[the australian] INDEPENDENT MP Tony Windsor has questioned the $43 billion National Broadband Network price tag, describing it as a "fictitious number".
Mr Windsor is one of three country MPs at the centre of power-sharing negotiations, including Rob Oakeshott and Bob Katter, who want access to Treasury secretary Ken Henry and Finance department secretary David Tune as they prepare a "roadmap" before entering into talks with Julia Gillard and Tony Abbott.
They've issued a "call for information'' on seven key areas, including access to the costings on all election commitments. As a result Labor could finally be forced to reveal how the $43bn figure was derived.
Mr Windsor described the request as "a test to the parties in terms of their promises going into the election" and questioned the veracity of the NBN funds.
"I'll give you an instance - broadband. This $43bn figure that's bandied about. I haven't seen the real trail that ends up to that number and in fact I think that's a fictitious number ... we want to find out what the real one is and there should be a trail that leads us to that," Mr Windsor told reporters at the National Press Club this afternoon.
He was flanked by the two federal independents and newly elected Greens MP Adam Bandt.
The NBN is set to be the largest ever infrastructure project undertaken in Australia but the government has never provided a cost-benefit analysis to support the ambitious project.
In fact Communications Minister Stephen Conroy has repeatedly said there was no need for such a study.
Senator Conroy last reiterated that stance to reporters on August 10 at the National Press Club, Canberra.
"Telstra made it very clear that they could find no business case beyond five capital cities and north and south of Sydney.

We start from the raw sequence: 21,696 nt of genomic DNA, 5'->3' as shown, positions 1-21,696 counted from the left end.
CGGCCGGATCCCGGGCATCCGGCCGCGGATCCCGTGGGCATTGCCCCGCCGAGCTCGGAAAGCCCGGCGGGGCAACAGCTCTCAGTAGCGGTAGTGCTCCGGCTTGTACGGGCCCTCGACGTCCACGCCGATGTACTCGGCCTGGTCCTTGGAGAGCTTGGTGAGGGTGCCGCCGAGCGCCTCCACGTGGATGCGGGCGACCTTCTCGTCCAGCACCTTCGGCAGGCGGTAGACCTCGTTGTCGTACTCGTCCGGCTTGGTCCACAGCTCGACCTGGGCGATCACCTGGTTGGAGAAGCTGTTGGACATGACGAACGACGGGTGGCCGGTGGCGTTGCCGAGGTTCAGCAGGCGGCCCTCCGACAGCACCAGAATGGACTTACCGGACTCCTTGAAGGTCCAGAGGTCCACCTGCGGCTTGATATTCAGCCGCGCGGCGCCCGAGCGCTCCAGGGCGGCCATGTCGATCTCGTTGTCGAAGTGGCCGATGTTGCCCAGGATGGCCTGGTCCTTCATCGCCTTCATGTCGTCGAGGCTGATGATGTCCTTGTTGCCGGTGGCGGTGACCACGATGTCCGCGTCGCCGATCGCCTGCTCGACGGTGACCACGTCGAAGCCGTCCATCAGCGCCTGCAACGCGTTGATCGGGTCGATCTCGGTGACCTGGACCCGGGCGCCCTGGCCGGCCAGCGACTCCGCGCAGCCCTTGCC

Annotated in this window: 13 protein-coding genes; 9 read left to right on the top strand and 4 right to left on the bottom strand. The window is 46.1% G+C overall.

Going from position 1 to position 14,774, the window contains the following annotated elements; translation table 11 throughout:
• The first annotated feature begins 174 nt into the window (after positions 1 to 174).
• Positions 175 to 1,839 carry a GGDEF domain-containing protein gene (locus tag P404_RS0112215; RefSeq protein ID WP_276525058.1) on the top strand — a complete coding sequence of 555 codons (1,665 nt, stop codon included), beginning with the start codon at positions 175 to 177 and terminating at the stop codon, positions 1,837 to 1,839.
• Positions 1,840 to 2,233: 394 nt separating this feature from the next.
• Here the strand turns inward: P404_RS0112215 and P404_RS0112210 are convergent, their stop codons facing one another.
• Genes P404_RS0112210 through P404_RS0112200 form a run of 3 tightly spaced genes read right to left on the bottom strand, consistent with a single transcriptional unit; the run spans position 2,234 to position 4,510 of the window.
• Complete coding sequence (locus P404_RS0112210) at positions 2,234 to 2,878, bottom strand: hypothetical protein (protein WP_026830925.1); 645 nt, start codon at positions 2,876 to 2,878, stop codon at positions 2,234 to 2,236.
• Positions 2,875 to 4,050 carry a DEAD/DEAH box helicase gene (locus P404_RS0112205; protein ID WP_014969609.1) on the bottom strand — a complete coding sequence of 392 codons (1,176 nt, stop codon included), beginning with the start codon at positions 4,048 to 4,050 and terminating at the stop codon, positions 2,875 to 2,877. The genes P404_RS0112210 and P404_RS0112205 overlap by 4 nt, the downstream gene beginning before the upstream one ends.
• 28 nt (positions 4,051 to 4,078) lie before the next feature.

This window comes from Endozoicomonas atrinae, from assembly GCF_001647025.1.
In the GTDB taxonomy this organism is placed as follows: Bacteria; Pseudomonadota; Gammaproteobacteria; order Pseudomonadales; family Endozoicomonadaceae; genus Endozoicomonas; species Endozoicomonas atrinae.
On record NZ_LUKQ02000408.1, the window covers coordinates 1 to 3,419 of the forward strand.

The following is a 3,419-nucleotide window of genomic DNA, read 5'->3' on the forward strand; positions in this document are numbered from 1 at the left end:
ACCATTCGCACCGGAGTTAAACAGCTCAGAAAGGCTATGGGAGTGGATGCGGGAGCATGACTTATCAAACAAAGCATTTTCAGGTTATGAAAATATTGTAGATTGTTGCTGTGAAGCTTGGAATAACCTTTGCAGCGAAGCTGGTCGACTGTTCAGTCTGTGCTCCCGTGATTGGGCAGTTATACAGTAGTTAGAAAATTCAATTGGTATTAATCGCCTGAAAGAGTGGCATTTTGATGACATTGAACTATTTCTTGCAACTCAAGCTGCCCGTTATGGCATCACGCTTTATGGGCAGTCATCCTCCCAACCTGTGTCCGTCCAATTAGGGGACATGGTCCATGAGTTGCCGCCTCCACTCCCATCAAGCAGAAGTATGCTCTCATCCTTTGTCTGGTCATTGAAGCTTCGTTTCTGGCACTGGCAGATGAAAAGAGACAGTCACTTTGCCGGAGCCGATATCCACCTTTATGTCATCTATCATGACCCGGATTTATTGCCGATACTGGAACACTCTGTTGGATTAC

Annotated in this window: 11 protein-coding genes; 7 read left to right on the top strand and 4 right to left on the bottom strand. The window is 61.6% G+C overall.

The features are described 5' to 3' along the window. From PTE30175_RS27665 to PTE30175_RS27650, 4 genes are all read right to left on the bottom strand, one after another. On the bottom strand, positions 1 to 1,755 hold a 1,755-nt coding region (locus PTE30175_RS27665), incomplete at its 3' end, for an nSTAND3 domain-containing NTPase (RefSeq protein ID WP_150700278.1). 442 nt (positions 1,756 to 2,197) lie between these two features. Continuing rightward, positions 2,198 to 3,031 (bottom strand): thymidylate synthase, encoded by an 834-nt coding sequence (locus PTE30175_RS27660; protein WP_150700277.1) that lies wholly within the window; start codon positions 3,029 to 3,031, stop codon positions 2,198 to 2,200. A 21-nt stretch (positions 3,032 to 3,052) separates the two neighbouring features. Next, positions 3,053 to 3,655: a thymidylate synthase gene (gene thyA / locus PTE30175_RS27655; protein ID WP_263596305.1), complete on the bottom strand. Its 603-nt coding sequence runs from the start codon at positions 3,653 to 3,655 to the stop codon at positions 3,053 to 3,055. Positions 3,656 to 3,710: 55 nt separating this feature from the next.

"So the Gillard government has decided we're going to do it. We're not going to wait another 12 months doing a cost-benefit analysis.
"We are leading the world in leading Australians to the 21st century. We're not hiding it, we're making it clear that this is a government investment," Senator Conroy said then.
Taxpayers will provide $27bn to fund the NBN with the remainder coming from private equity.
The Coalition will scrap the fibre-based NBN and replace it with a $6bn version using a mix of technologies including HFC and wireless.
The Greens publicly back the project but don't want the network privatised in years to come.
"The NBN should go ahead, with priority for communities in regional areas, and it should absolutely stay in public hands so that we don't see another repeat of the debacle that followed the privatisation of Telstra," Greens communications spokesman Scott Ludlam said last month.
"The opposition's wrecking tactics in the telco sector have gone far enough with the in-principle agreement signed between Telstra and the Commonwealth Tony Abbott no longer has a constituency for blocking, delaying and avoiding reforms," Senator Ludlam said.
Labor and the Greens want Telstra to separate its wholesale and retail operations - a proposal the opposition has railed against.
Earlier today, the three independents outlined the process they would undertake before commencing talks with Ms Gillard and Mr Abbott.
"We need to establish where the budget bottom line is ... in terms of the promises made by the parties," Mr Windsor said.
"What we are actually talking about here is in terms of the promises that were made during the election campaign by both sides. We need a starting point of the finances of the nation."
NBN under scrutiny by country MPs